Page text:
When I go to get my hair done. It takes a while. I have very curly hair that I, at times, straighten. I have very dark hair for which I get highlights. This all takes time. A lot of time. I get to sit in the salon with my two phones and laptop and work while I nap and, ostensibly, get a head massage. It’s nice. While I do all these things, I also hang out and talk pop culture, social norms and the like with the hairstylists. It’s interesting insight into what people are thinking -well, rather, what people outside my work and friendship circles are thinking. I’d like to note this is one reason I knew Trump would win even when many discounted my prediction.
As my hairstylist was shampooing my hair, several of us started talking about train violence. To me, there’s been an increase and other’s felt similarly. I most certainly have held onto my pepper spray on several occasions. Then we started that Kitty Genovese conversation. No, this is not a recent story about said woman. But psychologists know this name quite well. Many decades ago a horrific murder occurred showcasing the concept of diffusion of responsibility.
Late one night in March 1964, Kitty Genovese was stabbed outside an apartment building across the street from where she lived. She repeatedly screamed for help. Many looked out their windows. No one helped. Some believed others were calling the cops or would help. But none did. She died. Society had supposedly learned its lesson.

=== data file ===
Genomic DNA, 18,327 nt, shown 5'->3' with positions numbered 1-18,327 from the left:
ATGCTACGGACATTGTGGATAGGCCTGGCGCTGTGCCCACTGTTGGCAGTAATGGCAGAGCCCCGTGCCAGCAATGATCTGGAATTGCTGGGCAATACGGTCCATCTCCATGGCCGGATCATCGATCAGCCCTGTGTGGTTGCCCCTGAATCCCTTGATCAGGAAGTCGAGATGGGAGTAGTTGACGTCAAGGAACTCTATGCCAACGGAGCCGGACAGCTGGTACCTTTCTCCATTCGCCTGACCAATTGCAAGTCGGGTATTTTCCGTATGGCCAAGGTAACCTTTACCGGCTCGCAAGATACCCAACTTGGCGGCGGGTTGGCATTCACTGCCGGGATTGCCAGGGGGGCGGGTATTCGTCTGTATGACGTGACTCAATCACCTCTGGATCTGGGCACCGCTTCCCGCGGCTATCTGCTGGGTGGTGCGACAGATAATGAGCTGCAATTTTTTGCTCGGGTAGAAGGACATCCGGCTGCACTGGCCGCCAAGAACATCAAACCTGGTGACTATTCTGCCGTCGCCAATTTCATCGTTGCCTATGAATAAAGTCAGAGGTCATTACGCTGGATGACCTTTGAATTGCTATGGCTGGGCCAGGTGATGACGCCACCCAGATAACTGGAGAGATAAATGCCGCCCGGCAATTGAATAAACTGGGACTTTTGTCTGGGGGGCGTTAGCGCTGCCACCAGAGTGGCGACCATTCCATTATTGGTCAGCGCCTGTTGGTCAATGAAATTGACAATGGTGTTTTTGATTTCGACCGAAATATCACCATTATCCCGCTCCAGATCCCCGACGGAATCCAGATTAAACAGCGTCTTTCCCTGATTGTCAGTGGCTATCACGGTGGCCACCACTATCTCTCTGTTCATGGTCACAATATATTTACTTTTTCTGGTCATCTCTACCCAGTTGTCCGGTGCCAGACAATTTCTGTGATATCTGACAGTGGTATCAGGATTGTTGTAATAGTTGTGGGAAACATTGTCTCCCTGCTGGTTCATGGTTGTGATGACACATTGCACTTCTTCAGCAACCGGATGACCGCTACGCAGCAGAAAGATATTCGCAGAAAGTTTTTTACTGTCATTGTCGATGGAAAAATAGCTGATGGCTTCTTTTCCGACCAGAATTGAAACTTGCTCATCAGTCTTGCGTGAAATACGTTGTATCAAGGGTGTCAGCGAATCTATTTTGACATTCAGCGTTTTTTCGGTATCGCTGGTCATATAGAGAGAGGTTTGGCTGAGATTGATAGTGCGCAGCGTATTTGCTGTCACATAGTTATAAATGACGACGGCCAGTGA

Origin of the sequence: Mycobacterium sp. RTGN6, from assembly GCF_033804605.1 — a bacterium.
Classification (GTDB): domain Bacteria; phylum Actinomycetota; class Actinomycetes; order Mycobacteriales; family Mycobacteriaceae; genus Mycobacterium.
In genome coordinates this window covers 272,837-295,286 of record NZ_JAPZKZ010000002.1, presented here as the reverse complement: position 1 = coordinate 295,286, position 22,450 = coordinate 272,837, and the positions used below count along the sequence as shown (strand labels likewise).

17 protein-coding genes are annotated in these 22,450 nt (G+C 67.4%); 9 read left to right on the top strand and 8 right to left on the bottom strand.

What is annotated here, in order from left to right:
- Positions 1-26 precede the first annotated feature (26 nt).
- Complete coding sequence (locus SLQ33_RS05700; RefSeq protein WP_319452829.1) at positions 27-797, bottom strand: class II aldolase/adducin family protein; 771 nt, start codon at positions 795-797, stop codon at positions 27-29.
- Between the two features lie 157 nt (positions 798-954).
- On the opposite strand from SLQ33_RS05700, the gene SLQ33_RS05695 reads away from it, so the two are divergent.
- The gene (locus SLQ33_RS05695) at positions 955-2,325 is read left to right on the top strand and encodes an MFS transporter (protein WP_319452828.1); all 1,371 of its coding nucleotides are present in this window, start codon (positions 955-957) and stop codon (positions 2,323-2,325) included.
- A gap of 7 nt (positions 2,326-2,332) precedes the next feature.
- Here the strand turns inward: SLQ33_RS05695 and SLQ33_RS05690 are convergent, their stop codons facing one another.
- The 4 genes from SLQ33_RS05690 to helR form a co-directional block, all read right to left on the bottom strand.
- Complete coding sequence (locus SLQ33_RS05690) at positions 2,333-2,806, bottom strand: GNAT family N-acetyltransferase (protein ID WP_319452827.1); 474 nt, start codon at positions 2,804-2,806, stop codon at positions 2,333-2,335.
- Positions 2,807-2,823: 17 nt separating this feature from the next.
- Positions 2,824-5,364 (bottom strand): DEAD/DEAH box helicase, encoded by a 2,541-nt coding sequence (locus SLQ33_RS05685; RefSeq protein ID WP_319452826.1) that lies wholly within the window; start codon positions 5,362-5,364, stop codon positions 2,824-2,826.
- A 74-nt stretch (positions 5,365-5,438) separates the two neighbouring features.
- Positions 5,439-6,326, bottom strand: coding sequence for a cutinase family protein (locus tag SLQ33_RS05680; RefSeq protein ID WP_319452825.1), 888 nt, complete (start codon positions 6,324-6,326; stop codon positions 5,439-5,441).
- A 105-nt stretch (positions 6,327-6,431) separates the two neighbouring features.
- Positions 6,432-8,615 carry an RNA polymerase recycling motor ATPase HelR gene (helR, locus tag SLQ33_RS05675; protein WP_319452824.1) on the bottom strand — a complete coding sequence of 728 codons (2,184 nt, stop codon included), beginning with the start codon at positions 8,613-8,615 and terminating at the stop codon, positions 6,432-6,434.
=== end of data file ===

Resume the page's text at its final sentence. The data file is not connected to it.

Fast forward to my hair salon conversation. We were talking about safety. I then mentioned an incident I witnessed this past week. This woman haf a bicycle on the train. She got up at a particular stop and it looked like she was going to try to get off the train. But she was struggling or so it seemed. A man got up to help her and tried to keep the door open so that shd could exit the train. But she didn’t seem to be in a hurry and showed no forward movement. So, after keeping the doors open three times, the guy sat back down. Then the woman lost it. She started screaming at him, calling him a bozo for not helping her. She then pulled out a baton. I grabbed for my pepper spray.
Everything eventually calmed down. But that’s not the point of this story. The point is that my hairstylists all agreed that the man should never have tried to help the woman out. They all agreed its better to put one’s head down and keep it that way. Yikes.
It’s a topsy turvy, rickety world.